Hospitals in Kenya are turning away critically ill patients with chronic illnesses who depend on the National Health Insurance Fund (NHIF) for their treatment. This is due to a confusion between NHIF and private hospitals that has led to non-payment of bills by the government agency, with NHIF owing hospitals up to Sh12 million ($109,000), which has been accumulating since last year. The NHIF provides healthcare to most Kenyans, and with hospitals refusing to serve patients with NHIF cards, the situation has become dire for many.
Many hospitals fear that the system may end up not paying their claims and have therefore requested anonymity for fear of reprisals. The hospitals have declared that they will not serve patients with NHIF cards until further notice and until they receive a substantial amount of money from the NHIF. Hospital managers have voiced their concerns that they cannot run their day-to-day finances, including the purchase of consumables, with partial payments.
An insider told the Nation that the NHIF is broke, with the National Treasury owing it over Sh27 billion ($245 million), and counties are not remitting money to the NHIF, making it difficult for the fund to have money to pay hospitals. The situation is also exacerbated by the fact that the government is insuring the National Police Service, Kenya Prison Service, and Teachers Service Commission through private firms, which has confused the fund.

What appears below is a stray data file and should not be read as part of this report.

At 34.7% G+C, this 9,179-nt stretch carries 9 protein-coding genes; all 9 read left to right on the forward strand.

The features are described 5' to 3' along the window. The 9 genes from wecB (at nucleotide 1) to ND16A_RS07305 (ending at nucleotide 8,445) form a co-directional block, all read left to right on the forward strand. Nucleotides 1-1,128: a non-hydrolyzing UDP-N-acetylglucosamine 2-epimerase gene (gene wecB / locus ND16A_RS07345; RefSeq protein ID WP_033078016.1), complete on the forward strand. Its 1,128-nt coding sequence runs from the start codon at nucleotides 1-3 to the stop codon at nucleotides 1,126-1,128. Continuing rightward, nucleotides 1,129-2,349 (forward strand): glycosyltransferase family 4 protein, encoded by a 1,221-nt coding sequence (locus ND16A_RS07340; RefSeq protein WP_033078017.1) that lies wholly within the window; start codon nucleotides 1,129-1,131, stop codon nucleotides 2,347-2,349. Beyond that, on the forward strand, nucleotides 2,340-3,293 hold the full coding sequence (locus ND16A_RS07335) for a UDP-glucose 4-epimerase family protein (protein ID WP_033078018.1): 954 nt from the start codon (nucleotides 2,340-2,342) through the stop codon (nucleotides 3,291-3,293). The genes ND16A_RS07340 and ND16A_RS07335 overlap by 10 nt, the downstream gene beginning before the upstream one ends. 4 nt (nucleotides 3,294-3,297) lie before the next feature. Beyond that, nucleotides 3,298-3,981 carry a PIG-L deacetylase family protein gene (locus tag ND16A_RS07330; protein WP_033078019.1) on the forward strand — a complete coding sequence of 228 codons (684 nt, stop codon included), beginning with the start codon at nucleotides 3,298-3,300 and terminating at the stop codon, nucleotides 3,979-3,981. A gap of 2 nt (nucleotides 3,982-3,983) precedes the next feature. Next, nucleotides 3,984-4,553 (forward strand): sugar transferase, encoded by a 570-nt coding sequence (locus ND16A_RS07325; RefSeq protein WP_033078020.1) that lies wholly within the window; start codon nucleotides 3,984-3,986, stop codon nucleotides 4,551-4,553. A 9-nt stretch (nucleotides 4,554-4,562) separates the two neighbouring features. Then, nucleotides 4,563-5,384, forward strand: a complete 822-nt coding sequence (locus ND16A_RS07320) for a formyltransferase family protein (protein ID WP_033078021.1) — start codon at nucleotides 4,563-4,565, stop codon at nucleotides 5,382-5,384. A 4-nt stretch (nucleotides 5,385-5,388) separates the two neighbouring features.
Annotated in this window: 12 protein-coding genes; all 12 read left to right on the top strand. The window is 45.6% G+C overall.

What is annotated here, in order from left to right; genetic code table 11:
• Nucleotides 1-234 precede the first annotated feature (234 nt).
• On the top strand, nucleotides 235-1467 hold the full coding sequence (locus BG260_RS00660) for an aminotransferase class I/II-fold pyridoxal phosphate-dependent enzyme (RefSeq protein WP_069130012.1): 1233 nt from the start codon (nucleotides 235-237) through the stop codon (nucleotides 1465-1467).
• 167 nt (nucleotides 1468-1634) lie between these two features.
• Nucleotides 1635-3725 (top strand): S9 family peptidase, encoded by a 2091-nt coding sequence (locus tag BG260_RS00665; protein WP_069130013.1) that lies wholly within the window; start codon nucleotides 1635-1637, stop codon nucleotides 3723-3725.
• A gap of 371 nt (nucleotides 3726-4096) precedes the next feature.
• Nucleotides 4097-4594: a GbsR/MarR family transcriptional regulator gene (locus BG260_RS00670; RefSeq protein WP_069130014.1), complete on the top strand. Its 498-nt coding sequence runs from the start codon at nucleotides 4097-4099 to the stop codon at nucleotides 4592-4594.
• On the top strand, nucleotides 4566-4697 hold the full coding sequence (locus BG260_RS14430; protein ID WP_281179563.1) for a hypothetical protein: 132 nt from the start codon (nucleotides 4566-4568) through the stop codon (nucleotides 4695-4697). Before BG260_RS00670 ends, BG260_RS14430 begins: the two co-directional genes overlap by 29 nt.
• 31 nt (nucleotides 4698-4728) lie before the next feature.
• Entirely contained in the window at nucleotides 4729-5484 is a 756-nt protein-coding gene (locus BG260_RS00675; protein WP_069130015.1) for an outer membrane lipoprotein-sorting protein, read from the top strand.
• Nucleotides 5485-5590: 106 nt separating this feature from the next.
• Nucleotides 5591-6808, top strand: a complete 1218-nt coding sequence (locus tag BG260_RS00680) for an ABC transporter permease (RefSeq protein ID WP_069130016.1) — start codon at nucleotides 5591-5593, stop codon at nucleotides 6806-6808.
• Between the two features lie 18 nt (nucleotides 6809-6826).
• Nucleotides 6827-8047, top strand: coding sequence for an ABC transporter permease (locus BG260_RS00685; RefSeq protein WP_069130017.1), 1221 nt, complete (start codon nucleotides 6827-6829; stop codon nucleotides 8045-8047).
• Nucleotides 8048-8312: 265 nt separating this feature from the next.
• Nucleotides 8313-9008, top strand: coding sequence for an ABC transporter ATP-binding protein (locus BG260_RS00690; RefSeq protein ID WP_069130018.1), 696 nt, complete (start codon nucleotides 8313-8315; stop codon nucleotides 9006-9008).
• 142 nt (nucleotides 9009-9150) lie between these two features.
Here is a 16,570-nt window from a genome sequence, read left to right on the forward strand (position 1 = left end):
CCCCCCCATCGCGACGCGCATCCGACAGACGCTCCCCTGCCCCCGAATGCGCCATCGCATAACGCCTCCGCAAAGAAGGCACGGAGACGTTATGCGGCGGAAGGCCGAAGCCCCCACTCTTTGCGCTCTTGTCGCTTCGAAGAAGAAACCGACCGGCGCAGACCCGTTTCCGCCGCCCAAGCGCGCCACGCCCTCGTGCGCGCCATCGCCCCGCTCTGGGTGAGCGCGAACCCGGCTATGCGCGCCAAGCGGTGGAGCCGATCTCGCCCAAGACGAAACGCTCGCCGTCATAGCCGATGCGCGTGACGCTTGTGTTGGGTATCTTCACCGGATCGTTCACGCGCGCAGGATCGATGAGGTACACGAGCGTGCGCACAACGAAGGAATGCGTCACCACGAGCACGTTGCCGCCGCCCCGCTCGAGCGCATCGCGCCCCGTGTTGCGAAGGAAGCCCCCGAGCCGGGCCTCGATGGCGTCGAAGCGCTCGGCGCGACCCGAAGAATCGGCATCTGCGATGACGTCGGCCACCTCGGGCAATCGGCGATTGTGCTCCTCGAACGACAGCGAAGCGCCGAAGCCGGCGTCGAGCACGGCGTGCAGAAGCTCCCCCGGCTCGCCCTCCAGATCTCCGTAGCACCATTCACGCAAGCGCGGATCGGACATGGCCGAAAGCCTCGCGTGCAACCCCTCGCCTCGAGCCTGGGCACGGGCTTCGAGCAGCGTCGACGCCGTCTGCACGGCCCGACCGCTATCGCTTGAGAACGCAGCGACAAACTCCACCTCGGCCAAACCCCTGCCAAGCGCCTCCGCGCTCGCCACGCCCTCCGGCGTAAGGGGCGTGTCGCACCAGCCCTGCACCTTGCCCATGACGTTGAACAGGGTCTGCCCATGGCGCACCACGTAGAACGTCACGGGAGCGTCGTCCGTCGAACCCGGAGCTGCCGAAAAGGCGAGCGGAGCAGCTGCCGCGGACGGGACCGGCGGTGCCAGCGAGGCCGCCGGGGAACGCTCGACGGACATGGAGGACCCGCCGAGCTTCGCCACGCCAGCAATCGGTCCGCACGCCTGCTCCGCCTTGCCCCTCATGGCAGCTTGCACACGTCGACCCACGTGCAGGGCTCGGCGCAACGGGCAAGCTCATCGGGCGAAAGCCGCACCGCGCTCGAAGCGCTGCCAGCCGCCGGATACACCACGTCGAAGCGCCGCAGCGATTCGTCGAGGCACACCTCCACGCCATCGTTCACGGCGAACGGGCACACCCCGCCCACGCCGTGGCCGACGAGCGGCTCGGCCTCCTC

Private hospitals have appealed to NHIF to release payments to enable them to serve their clients. However, many hospitals are in debt, and the only way they can continue to provide quality healthcare to their clients and NHIF members is if the money is released.
The Kenya Medical Practitioners, Pharmacists and Dentists Union (KMPDU) has also voiced its concerns, with its secretary-general, Dr. Davji Atella, alleging that the government has been diverting over Sh20 billion ($182 million) annually from NHIF to private insurance companies, leading to the fund being defunded. He called on the government to pay what it owes if it wants to save the health sector.
The NHIF acting chief executive officer, Mr. Samson Kuhora, was unavailable for comment at the time of writing. The situation is unsustainable for most hospitals, and there needs to be a serious discussion to address the problem before it affects the entire health sector.